Fahey finally back at the heart of things


Fit after a nightmare year with injury, the Birmingham midfielder is keen to repay his manager’s faith in him, writes MARY HANNIGAN

WHEN MARCO Tardelli dropped a not inconsiderable hint on Tuesday evening that Keith Fahey might be given his place in a three-man midfield against Germany tomorrow, possibly with the task of keeping a watchful eye on Mesut Ozil, it will have come as a welcome boost to the player after what has been a hugely frustrating year.

The low point came back in May when he was ruled out of Euro 2012 due to a persistent groin problem, the Dubliner also missing the last five games of Birmingham City’s English League Championship campaign, as well as both legs of their promotion play-off semi-finals against Blackpool.

His return to action this season was delayed until mid-September, manager Lee Clark not wanting him to risk a recurrence of the injury. He’s back now, though, and is hoping to put his misfortunes behind him.

“I was struggling with groin injuries after Christmas last year, so I needed time. I tried to get fit for the Euros, tried to give it a chance. Unfortunately it didn’t work out. To be honest, I didn’t think I was going to make it, but I spoke to our club doctor and he said, ‘well, you won’t know until you try’.”

It was before the May friendly against Bosnia-Herzegovina that Fahey damaged the groin again, and there ended his Euro 2012 hopes. “I gave it a go but, really, I needed a lot longer rehab than I had before the Bosnia game. I tried it and I actually felt good on the first day back training until I over-stretched for a ball and I tore the groin again.

“But it’s all behind me now and I’ve worked hard to get fit again. I didn’t do any running for about six weeks to two months, since I got back in pre-season it was a steady build-up and the rehab has gone great.”

It’s been far from plain sailing, though, for Birmingham in the new campaign, the club sitting just a place above the relegation zone having started out as one of the promotion favourites.

The only consolation for the 29-year-old so far is he’s back playing in his preferred position.

“Centre of midfield, in a two or a three – my left wing role is behind me, thank God. That’s my best position and towards the end of the season I was getting better and better there before my injury. I can fill in on the left, but I want to be playing in the centre.”

And after watching the Republic of Ireland’s struggles against similar quality opposition at Euro 2012, the team at times hopelessly overrun in midfield, Fahey respectfully suggests that adding another midfielder to the mix might come in handy tomorrow night.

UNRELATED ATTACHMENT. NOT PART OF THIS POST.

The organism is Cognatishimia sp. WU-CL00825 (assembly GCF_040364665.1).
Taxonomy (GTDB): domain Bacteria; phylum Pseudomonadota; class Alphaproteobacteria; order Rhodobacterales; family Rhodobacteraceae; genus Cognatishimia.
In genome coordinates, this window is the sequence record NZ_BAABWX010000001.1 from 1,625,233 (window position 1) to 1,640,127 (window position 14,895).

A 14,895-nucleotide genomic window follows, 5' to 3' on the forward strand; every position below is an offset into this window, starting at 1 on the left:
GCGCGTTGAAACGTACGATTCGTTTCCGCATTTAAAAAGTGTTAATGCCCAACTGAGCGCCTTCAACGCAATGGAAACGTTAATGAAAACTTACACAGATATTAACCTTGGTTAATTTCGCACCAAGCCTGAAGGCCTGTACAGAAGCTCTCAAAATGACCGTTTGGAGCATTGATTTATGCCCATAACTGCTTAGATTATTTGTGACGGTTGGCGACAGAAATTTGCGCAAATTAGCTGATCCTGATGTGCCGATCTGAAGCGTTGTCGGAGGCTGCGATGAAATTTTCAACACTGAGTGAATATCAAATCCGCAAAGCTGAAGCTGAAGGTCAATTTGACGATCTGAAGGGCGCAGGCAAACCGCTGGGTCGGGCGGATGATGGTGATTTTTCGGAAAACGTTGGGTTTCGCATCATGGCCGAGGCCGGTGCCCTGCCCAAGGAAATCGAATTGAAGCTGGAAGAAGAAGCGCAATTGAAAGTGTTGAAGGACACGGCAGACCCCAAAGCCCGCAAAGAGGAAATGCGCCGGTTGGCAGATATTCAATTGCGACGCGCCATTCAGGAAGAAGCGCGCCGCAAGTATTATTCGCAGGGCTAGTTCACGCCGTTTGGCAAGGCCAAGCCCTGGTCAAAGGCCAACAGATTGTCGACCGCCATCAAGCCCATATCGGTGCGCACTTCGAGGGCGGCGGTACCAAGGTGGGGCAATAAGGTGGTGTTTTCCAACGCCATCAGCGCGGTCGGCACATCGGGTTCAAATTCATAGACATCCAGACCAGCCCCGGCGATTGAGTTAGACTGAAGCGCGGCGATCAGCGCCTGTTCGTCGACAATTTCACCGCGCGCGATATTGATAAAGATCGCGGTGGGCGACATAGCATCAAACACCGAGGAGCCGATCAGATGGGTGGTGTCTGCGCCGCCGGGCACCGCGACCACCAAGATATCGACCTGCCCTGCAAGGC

“I think playing a three against the Germans would help the team, there’d be less work to do in the centre of the park than if we had just two in there. We played two against Spain in the Euros and I think the lads had an awful shift. Playing against the quality of the Germans is going to be a tough game anyway, tough to get the ball back off them – and when you do you want to keep it. But you have to have opportunities to get forward as well and whatever way the manager works that in to the team, he’s got to have it. But whatever system he goes with, I think the lads are willing to do a job.”

He’s won 15 caps to date under Giovanni Trapattoni since making his debut against Paraguay in May 2010, scoring the winner away to Armenia later that year in his first competitive game.

While he’s yet to establish himself as a regular starter, he feels he has the trust of the manager and, with retirements and injuries, there should, he hopes, be more opportunities ahead.

“He’s shown faith in calling me into the squad straight away after I came back, and he’s kept tabs on me through my rehab. Since I’ve been involved he’s not left me out. I don’t really speak to him outside the squad meetings, he’s not spoken to me one-on-one, but it’s great that he has shown faith in me.

“I think in this squad there will be more opportunities to play. Obviously Damien’s not here, so there should be more chances from here on in. I’ve made no secret I want to play. I’m not here to just go along with it – I want to play. And if the manager picks me, I’m more than willing.”

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